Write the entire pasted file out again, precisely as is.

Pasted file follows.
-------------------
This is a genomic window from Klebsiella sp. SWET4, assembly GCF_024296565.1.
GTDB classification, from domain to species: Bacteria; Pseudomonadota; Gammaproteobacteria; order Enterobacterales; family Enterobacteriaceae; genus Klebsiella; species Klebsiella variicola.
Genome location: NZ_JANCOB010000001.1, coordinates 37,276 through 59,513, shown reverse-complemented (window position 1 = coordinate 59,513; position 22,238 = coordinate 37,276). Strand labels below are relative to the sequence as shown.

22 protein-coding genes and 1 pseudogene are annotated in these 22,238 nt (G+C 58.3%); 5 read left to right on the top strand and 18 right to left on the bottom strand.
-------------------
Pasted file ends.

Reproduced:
This is a genomic window from Klebsiella sp. SWET4, assembly GCF_024296565.1.
GTDB classification, from domain to species: Bacteria; Pseudomonadota; Gammaproteobacteria; order Enterobacterales; family Enterobacteriaceae; genus Klebsiella; species Klebsiella variicola.
Genome location: NZ_JANCOB010000001.1, coordinates 37,276 through 59,513, shown reverse-complemented (window position 1 = coordinate 59,513; position 22,238 = coordinate 37,276). Strand labels below are relative to the sequence as shown.

22 protein-coding genes and 1 pseudogene are annotated in these 22,238 nt (G+C 58.3%); 5 read left to right on the top strand and 18 right to left on the bottom strand.